Hen harrier. Persecution is prime cause of disappearance, says Natural England – Could be reintroduced to new areas
Male hen harrier ready to fledge. Credit Natural England.
Grouse moors linked to persistent nesting failure in major Natural England study February 2009. Hen harriers in England continue to be persecuted and their recovery as a species hangs in the balance as a result, according to a detailed study by Natural England, part of its national Hen Harrier Recovery Project.
The report - A Future for the Hen Harrier in England? - outlines the results of hen harrier monitoring since 2002 which provides compelling evidence of illegal hen harrier persecution in England. View the full report here
Persecution Detailed monitoring work since 2002 has shown that the critically low breeding numbers and patchy distribution of the hen harrier in England is a result of persecution - both in the breeding season, and at communal roosts in the winter - especially on areas managed for red grouse or with game rearing interests. Tellingly, 6 birds fitted with transmitters disappeared, three in one small area in 2007-2008.
The statistics make stark reading:
Between 2002-2008, the comparatively tiny area of Bowland in Lancashire accounted for over two thirds of all the 127 hen harrier breeding attempts recorded by Natural England as part of its intensive monitoring programme. Throughout the rest of England, only 19 breeding attempts were recorded on grouse moors, in spite of the suitability of the habitat.
Natural England's report shows that, outside of Bowland, persecution is the reason for the systematic disruption of hen harrier breeding attempts in areas that provide extensive and very suitable habitat and would otherwise support healthy hen harrier populations.
With the exception of the Bowland Fells grouse moors nesting attempts on grouse moors elsewhere were more than twice as likely to fail In areas managed for red grouse, only 26% of nests produced fledged chicks, compared with landholdings in the Bowland Fells where 65% of nests were successful.
Of the 72 successful nests where hen harriers produced fledglings during the last seven years, 50 were in Bowland.
The persecution continues for the small number of birds that do actually fledge from successful nests. There is further compelling evidence that this persecution continues during the winter at communal roosts.
Using tracking technology, Natural England has been collecting evidence that shows many birds are simply disappearing off the map. Over a 12 month period, six birds fitted with satellite transmitters have been tracked from the Bowland Fells into parts of the North Pennines managed principally as driven grouse moors, and have not been recorded subsequently. In another incident in one confined geographical area, three signals "went dead" between 2007-2008.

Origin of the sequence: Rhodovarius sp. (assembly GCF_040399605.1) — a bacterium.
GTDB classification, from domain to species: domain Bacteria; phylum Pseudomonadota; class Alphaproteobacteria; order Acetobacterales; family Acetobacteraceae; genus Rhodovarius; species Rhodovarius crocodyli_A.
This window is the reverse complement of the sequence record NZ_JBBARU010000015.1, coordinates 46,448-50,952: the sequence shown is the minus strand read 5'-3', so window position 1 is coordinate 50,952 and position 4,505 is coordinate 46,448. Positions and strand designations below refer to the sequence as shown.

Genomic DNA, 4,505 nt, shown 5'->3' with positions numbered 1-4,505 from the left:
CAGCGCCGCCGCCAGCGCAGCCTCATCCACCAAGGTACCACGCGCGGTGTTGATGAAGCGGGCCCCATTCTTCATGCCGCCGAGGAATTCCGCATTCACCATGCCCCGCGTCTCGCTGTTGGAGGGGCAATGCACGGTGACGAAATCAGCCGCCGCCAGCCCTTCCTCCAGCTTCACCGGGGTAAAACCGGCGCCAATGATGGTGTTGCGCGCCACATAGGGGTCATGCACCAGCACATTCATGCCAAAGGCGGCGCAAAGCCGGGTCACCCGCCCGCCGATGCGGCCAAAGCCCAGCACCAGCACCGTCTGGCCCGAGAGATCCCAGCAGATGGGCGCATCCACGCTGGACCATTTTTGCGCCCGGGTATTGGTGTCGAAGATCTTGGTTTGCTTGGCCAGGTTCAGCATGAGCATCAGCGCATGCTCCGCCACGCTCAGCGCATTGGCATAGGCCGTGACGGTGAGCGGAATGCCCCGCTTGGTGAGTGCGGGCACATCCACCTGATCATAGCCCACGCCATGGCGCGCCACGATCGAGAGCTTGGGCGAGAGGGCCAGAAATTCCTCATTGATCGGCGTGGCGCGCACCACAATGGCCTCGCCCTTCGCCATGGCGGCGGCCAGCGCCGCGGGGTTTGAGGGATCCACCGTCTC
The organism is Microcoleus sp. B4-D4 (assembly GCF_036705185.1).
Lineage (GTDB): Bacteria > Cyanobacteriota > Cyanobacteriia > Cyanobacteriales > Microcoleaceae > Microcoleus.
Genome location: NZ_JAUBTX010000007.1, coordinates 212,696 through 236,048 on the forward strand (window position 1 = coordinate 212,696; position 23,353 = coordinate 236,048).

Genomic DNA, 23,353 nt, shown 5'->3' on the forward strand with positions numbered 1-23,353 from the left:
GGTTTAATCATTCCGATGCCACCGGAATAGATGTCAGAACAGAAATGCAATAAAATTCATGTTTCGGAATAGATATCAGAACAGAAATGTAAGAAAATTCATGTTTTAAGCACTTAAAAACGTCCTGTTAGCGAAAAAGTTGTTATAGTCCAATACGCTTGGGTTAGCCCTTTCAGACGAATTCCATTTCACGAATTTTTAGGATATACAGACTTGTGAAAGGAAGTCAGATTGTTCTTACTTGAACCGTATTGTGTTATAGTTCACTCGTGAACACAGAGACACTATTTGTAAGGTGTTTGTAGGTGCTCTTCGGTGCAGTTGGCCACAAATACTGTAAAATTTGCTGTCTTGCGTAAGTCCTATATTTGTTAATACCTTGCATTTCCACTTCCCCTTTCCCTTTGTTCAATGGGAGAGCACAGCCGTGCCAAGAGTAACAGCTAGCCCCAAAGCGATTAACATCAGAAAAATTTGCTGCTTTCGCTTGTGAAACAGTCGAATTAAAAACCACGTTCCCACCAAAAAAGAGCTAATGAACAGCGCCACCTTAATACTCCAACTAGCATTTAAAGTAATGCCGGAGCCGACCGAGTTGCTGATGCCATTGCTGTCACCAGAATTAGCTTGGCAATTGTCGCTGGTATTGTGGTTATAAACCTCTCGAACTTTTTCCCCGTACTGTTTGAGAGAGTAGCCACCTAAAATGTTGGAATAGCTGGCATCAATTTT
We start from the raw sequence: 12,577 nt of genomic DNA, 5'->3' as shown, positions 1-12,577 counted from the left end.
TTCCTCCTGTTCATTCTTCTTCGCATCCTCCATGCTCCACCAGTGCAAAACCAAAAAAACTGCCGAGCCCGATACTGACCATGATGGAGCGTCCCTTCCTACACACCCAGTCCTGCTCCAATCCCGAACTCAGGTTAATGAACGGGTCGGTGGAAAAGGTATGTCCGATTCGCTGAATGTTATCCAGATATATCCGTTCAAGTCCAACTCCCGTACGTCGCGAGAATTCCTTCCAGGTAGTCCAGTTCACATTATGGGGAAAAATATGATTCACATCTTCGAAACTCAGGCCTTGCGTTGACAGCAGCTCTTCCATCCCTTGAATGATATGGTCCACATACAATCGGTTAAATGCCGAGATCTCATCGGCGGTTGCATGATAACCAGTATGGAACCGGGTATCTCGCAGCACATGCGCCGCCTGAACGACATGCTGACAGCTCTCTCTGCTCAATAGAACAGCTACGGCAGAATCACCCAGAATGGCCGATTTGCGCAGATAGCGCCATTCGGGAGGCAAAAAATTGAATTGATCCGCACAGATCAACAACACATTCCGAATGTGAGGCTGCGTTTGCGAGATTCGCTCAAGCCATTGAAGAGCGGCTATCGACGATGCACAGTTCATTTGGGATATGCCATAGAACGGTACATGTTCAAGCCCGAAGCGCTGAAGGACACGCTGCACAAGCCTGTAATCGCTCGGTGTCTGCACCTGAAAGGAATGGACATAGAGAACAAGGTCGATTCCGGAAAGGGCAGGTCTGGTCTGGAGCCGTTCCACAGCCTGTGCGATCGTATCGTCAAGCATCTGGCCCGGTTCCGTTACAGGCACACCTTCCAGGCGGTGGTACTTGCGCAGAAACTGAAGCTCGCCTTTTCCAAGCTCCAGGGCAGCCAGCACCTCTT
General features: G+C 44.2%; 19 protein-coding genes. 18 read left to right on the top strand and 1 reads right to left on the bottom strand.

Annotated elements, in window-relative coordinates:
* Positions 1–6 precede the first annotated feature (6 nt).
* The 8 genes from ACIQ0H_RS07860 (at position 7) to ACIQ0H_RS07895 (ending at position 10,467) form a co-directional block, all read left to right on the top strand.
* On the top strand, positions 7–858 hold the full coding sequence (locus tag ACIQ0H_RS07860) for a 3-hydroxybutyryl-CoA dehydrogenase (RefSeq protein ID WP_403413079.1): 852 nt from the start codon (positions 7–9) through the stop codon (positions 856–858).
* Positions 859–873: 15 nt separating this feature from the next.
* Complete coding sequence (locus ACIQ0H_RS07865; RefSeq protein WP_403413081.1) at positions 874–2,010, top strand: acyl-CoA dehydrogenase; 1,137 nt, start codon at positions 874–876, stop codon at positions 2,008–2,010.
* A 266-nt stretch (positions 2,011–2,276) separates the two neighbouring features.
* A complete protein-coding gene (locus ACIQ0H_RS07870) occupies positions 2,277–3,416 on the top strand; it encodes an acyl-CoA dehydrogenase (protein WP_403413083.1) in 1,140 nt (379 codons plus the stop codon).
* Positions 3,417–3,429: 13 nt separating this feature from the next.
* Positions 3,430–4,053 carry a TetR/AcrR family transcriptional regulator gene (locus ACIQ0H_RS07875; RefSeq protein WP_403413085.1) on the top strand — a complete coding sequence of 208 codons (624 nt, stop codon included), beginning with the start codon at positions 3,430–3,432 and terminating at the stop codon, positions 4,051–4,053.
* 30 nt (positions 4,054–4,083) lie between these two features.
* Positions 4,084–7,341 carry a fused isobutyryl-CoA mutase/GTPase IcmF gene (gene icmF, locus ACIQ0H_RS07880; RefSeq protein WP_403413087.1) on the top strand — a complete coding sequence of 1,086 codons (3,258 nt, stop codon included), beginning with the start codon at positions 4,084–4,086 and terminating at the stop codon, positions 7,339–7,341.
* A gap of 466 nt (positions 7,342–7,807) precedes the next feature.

Sir Martin Doughty, Chair of Natural England said: "The hen harrier has unfortunately become the emblem of man's callous disregard for the spectacular and majestic wildlife that we have in England.
"Following seven years of intensive monitoring and detailed research, the picture is unequivocal - hen harriers are being persecuted while they attempt to nest and birds are simply not returning to their breeding areas the following spring. The hen harrier should have a much wider range than it does which begs the question why its breeding success is now restricted to one regular site. The simple answer is that this magnificent bird is being persecuted to the brink of extinction as a breeding species in England.
"Natural England is now looking to improve the fortunes of this species by examining the feasibility of reintroducing hen harriers to the lowland part of its former range. We will be working with stakeholders to take this work forward in the New Year."
Hen harrier eggs hatching. Credit Natural England.
Hen Harrier Recovery Project Natural England's Hen Harrier Recovery Project monitors the remaining breeding birds in England. One of the best places to catch a glimpse of the hen harrier is in Lancashire, on the Bowland Fells, a Site of Special Scientific Interest. This is the only area in England where the hen harrier has increased as a breeding bird since the start of the Project in 2002.
Bowland's hen harriers have consolidated largely due to sympathetic gamekeepers and landowners including grouse moor owners and United Utilities plc. Management and monitoring is carried out by staff from Natural England, the Royal Society for the Protection of Birds and volunteer raptor workers.